When you are 17 years old, a junior in high school and looking at colleges, one of the deciding factors will likely be if that college has a good program in the field you want to study. The only trouble with that is that you have to know what you want to do with the rest of your life at age 17. That’s tough.
During my undergraduate experience I have switched my major and minor multiple times:
#1 – Music major with a minor in education.
#2 – English major with a minor in education.
#3 – English major with a minor in organizational communication.
#4 – I finally settled on a Print Journalism major with a minor in graphic design at the beginning of my junior year, and I am still graduating early!
My decision to change my major happened quite quickly. I had been finding myself increasingly disinterested in the field of education for sometime, but in denial, I credited that to the particular classes that I was in. Then one night during Winter break my sophomore year, something just clicked. I knew that I would never be as happy teaching music as I always had been performing it. I knew suddenly that music education was no longer the right choice for me and it was time to make a change.
So, I went with my gut and decided to switch things up, which was by no means a simple task for me. I have never been a huge fan of change or spontaneity, but I had to picture my life in the long-term and things simply were not matching up. When I first started school, I could not have been happier with my choice of major, but as I spent more and more time totally immersed in the program I found that I was not as happy as I thought I would be.
Once I made the decision to switch I was so much more at ease and I found that the change of pace was just what I needed.
Here are the top 3 things I learned from changing my major:
1. Don’t let yourself get stuck.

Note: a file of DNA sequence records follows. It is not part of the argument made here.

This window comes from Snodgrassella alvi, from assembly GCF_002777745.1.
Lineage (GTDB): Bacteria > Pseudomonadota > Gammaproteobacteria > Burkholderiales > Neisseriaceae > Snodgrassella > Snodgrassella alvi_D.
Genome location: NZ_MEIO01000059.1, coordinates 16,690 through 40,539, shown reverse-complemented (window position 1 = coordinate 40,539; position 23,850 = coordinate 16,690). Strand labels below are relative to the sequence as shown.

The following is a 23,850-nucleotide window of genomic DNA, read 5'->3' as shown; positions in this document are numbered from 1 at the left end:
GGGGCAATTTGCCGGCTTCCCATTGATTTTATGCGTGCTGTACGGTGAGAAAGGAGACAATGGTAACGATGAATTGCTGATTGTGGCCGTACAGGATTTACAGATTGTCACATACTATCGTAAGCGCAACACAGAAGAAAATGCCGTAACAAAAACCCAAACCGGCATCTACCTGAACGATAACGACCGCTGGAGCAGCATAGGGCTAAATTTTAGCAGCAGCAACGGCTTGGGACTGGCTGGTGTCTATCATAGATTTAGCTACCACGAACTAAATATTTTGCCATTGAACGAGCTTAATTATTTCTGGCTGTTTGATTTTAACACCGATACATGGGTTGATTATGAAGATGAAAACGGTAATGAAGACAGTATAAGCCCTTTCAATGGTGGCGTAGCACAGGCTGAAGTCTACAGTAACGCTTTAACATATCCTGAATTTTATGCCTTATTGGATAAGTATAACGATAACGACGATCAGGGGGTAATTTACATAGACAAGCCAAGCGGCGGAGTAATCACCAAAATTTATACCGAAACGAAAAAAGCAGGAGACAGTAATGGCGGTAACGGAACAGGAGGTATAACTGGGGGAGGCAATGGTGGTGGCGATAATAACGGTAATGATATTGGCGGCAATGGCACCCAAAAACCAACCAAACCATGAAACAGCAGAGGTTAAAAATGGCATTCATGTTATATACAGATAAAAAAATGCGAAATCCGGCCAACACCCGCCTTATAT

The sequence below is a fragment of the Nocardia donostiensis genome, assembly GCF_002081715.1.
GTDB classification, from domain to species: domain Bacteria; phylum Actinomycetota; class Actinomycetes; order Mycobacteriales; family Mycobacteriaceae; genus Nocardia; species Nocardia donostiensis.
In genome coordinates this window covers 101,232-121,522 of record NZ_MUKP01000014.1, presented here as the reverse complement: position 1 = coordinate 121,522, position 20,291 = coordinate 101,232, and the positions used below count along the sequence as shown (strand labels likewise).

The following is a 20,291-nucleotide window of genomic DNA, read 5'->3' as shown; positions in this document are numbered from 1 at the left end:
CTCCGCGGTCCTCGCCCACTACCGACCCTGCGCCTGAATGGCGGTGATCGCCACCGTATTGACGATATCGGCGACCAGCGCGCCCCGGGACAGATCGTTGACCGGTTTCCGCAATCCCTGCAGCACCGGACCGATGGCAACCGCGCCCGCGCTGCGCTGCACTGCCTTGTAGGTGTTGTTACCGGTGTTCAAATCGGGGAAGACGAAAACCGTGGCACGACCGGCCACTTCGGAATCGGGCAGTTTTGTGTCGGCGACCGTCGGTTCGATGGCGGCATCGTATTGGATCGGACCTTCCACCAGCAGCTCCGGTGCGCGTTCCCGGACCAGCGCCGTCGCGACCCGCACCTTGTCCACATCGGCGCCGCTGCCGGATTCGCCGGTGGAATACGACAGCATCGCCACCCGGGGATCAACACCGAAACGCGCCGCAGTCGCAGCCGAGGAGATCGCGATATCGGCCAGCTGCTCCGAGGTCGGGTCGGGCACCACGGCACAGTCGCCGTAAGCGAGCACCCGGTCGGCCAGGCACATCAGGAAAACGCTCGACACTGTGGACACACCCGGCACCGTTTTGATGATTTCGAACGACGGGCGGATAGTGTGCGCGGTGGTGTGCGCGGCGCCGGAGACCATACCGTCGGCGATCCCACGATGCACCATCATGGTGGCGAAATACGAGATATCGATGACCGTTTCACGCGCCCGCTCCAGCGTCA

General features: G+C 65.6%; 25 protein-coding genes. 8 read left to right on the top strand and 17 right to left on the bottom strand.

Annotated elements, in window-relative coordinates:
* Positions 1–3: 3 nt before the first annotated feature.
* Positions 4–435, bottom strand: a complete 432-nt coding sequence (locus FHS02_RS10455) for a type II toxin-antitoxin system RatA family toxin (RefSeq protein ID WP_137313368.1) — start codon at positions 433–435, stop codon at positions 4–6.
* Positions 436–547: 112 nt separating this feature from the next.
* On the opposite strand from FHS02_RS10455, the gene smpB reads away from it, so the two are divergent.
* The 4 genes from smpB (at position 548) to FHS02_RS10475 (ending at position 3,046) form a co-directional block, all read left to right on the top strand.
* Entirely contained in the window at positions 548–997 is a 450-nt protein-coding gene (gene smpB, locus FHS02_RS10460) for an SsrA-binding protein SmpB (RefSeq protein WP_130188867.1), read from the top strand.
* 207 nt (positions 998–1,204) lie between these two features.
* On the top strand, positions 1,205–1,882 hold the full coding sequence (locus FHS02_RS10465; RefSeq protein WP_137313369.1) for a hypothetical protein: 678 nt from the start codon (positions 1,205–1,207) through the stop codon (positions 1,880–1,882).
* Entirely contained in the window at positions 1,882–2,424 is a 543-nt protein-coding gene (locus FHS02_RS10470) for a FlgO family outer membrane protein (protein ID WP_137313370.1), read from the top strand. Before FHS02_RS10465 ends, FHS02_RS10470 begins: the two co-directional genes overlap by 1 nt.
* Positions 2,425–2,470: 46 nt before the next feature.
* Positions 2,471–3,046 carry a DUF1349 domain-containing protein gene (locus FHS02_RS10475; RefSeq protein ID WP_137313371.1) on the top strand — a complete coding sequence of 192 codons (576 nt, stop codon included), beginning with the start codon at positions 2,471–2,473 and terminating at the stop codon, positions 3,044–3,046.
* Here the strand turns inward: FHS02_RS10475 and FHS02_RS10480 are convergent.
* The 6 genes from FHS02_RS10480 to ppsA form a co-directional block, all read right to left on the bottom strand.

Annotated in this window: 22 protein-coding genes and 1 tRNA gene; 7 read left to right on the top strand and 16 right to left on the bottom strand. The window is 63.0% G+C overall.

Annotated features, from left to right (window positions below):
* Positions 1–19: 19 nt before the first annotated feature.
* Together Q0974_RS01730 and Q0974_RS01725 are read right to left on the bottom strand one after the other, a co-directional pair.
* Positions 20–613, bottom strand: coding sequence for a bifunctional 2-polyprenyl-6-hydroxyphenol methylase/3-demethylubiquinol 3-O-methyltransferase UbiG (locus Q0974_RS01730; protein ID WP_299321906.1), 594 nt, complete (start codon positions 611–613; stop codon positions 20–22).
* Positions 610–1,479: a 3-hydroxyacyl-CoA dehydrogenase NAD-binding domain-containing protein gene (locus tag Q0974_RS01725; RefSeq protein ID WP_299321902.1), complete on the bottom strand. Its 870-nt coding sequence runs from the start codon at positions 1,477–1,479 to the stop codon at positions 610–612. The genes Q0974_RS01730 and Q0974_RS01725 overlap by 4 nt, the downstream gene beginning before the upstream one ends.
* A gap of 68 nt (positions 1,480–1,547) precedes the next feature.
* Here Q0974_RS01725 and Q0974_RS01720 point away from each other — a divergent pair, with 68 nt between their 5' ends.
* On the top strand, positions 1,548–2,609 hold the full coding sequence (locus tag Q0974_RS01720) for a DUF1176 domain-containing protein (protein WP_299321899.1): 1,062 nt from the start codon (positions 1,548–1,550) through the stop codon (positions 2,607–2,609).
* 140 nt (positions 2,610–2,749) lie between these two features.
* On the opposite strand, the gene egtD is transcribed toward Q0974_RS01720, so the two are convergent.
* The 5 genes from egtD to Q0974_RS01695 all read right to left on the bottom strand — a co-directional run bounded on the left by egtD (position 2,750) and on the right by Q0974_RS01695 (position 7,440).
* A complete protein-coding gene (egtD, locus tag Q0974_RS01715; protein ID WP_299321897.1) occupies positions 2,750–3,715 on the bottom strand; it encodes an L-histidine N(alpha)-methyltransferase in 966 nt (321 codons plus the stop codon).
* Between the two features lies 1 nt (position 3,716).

While this seems simple, it is important to keep in mind. Sometimes you get stuck in a rut and convince yourself that what you’re doing is right. It is important to keep in mind that if something feels wrong or uncomfortable, it probably is. It is perfectly fine to realize that your major no longer fits in with your skills and interests.
2. Changing your major will not hurt your chances of graduating.
In fact, a study done by Ted Micceri out of the University of South Florida found that students who change their major actually increase their chances of graduating. According to the study, changing your major at least once doubles your chances at graduating while having no significant impact on your time of graduation.
As always, you should take your time to plan and speak to your advisors about your class schedule. As long as you do that, you should be just fine.
3. Change is good!
When you immerse yourself in a new environment, it makes you realize new things about yourself. These realizations should be embraced! If, after a few months at school you realize that you only liked doing a particular activity in high school because thats what your friends did and its not really what you want to do anymore, then switch it up! Now is the time to change your mind again, and again, and again, until you find exactly what you are looking for.
Amber Bray is a senior at North Central College studying journalism and graphic design. Apart from her classes Amber writes a relationship advice column, along with other pieces, for the North Central Chronicle. She also writes and designs for North Central’s online magazine, The Viewfinder. Amber is a trivia fanatic and in her free time she enjoys board games, reading and writing fiction, and spending time with friends and family.